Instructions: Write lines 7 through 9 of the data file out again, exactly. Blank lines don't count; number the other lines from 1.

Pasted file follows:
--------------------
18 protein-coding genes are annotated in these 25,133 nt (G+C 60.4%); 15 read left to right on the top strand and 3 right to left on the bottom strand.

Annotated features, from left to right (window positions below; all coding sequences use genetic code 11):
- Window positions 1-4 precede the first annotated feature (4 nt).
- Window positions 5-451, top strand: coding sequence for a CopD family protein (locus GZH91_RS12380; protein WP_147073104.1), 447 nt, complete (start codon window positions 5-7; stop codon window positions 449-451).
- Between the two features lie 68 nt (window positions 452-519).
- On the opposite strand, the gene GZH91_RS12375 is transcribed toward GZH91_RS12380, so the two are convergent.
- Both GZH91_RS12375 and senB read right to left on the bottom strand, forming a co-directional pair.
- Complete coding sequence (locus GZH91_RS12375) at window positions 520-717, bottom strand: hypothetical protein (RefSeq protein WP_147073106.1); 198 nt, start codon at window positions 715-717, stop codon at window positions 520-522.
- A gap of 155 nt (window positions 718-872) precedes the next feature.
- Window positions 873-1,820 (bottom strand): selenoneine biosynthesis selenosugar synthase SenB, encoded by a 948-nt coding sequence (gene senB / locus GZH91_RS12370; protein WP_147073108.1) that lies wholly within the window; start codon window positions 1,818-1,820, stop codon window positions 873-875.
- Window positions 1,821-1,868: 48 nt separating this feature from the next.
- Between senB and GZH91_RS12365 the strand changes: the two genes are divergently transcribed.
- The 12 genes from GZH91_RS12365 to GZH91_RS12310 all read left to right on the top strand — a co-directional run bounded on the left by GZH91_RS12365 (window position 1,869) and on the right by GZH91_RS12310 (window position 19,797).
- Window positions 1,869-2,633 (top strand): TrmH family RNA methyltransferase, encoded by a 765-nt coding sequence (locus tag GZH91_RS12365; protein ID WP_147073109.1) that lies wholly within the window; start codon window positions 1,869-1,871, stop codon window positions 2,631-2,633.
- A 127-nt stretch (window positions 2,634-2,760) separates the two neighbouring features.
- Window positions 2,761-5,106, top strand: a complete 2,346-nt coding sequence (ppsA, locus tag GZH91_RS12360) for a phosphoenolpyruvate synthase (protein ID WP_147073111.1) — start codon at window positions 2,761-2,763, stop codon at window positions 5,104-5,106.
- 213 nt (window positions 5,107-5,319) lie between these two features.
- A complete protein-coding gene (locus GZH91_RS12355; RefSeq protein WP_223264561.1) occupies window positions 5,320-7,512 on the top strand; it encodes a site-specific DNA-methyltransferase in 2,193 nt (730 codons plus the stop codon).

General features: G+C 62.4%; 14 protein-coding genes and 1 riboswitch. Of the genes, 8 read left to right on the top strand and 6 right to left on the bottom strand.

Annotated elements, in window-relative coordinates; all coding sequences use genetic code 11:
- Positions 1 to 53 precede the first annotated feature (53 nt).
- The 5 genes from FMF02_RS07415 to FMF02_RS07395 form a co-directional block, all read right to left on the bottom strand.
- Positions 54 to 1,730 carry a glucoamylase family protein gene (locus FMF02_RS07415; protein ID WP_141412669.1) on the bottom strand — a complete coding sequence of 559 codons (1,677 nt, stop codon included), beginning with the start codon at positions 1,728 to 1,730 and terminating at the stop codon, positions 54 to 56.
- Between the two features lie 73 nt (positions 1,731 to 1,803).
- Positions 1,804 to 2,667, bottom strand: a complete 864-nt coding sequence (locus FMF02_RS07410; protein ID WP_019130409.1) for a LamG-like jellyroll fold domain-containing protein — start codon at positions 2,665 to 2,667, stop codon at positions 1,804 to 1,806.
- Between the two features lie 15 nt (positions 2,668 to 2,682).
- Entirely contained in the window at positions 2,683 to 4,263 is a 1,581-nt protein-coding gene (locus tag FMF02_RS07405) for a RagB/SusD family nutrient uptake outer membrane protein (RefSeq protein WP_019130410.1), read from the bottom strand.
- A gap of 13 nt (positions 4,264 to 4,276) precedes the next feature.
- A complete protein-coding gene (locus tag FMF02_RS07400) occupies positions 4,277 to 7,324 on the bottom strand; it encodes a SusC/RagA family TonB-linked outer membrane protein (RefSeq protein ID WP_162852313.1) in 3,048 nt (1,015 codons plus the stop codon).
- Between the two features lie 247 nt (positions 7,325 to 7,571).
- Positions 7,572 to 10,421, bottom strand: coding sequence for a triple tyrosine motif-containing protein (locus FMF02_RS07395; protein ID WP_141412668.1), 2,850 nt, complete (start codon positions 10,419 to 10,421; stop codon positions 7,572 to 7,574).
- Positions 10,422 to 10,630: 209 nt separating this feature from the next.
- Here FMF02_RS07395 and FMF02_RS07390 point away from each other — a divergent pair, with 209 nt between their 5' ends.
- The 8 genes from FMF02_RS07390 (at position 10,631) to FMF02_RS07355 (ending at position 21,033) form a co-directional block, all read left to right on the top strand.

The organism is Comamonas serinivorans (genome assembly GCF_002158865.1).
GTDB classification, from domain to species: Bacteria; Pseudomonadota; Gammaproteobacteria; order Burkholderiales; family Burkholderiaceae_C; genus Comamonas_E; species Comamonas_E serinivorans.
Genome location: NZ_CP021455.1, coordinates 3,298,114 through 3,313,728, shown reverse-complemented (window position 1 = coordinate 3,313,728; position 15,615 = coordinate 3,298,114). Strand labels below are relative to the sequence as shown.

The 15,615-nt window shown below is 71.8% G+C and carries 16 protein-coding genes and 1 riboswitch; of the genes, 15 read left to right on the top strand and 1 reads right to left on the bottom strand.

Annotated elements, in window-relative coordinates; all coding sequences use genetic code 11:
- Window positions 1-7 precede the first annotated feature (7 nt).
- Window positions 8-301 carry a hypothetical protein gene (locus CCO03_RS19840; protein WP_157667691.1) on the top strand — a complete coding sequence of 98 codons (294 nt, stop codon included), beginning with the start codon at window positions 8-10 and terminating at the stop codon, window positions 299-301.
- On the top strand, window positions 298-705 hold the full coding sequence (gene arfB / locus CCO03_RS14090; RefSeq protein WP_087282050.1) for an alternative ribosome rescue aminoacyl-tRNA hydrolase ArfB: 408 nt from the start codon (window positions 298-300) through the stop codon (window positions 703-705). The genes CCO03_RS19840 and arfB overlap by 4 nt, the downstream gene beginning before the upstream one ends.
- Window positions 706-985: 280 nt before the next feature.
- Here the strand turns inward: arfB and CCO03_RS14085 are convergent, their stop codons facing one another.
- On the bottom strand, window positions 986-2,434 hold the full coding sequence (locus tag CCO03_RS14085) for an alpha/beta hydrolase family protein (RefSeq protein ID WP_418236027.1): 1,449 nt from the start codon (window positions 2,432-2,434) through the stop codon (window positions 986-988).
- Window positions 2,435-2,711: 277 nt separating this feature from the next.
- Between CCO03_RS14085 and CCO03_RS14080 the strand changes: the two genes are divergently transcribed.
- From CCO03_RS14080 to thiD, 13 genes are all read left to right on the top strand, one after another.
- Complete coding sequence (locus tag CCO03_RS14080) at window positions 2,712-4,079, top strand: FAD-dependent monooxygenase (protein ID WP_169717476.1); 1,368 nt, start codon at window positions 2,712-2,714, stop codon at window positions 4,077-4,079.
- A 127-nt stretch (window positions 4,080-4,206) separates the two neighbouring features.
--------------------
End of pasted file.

- Both GZH91_RS12375 and senB read right to left on the bottom strand, forming a co-directional pair.
- Complete coding sequence (locus GZH91_RS12375) at window positions 520-717, bottom strand: hypothetical protein (RefSeq protein WP_147073106.1); 198 nt, start codon at window positions 715-717, stop codon at window positions 520-522.
- A gap of 155 nt (window positions 718-872) precedes the next feature.